Sheikh Ali al-Bakka Mosque
|Sheikh Ali al-Bakka Mosque|
Ali al-Bakka Mosque
|Location||Harat ash-Sheikh, Old City, Hebron|
Sheikh Ali al-Bakka Mosque (also spelled Shaykh Ali al-Baka Mosque) is a 13th-century mosque in the northwestern section of the Old City of Hebron in the southern West Bank. It is situated in the Harat ash-Sheikh (or Sheik Ali al-Bakka) quarter, one of the Old City's four quarters, which is named after the mosque.
The mosque was founded by the Husam ad-Din Turuntay in 1282 during the reign of Mamluk sultan al-Mansur Qalawun. Turuntay was the representative of the sultan in Jerusalem. The sanctuary is named after Sheikh Ali al-Bakka, a renowned Sufi religious leader from Iraq who lived in Hebron.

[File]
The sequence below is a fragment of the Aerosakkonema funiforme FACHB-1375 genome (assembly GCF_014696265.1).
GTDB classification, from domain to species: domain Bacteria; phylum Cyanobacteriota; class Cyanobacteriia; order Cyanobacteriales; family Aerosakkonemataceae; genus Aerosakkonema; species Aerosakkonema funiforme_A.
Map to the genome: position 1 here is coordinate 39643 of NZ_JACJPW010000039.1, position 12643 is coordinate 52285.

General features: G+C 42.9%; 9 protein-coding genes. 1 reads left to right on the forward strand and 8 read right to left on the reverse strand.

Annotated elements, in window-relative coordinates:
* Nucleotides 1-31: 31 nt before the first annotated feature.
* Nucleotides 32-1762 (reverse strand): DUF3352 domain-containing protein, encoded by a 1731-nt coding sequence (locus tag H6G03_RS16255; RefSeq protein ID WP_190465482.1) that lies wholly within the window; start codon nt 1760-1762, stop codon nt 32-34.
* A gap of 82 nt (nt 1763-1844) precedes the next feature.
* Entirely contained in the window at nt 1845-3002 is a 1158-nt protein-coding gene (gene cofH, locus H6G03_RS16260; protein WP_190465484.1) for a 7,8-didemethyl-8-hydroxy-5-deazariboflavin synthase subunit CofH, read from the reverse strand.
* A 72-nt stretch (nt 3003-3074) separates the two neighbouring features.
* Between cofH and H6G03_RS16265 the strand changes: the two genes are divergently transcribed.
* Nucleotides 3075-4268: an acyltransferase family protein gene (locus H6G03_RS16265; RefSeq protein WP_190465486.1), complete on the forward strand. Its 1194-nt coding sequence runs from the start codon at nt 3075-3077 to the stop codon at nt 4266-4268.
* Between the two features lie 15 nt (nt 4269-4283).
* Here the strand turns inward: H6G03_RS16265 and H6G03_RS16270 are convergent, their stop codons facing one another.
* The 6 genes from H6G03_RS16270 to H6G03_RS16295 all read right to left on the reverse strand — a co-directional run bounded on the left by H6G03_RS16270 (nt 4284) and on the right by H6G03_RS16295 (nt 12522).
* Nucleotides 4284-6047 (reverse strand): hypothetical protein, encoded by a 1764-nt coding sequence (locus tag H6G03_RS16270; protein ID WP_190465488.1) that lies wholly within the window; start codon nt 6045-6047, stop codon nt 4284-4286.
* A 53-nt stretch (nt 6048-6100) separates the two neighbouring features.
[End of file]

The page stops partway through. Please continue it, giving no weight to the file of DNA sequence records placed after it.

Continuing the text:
The original mosque was mostly demolished, however the minaret still stands and is viewed as an exemplary work of Mamluk architecture. Sitting on a rectangular base, its shaft has a hexagonal shape. The minaret base has an arched corridor which leads to the courtyard. In 1978 a new mosque was built on the site, but preserved the remains of the original mosque.
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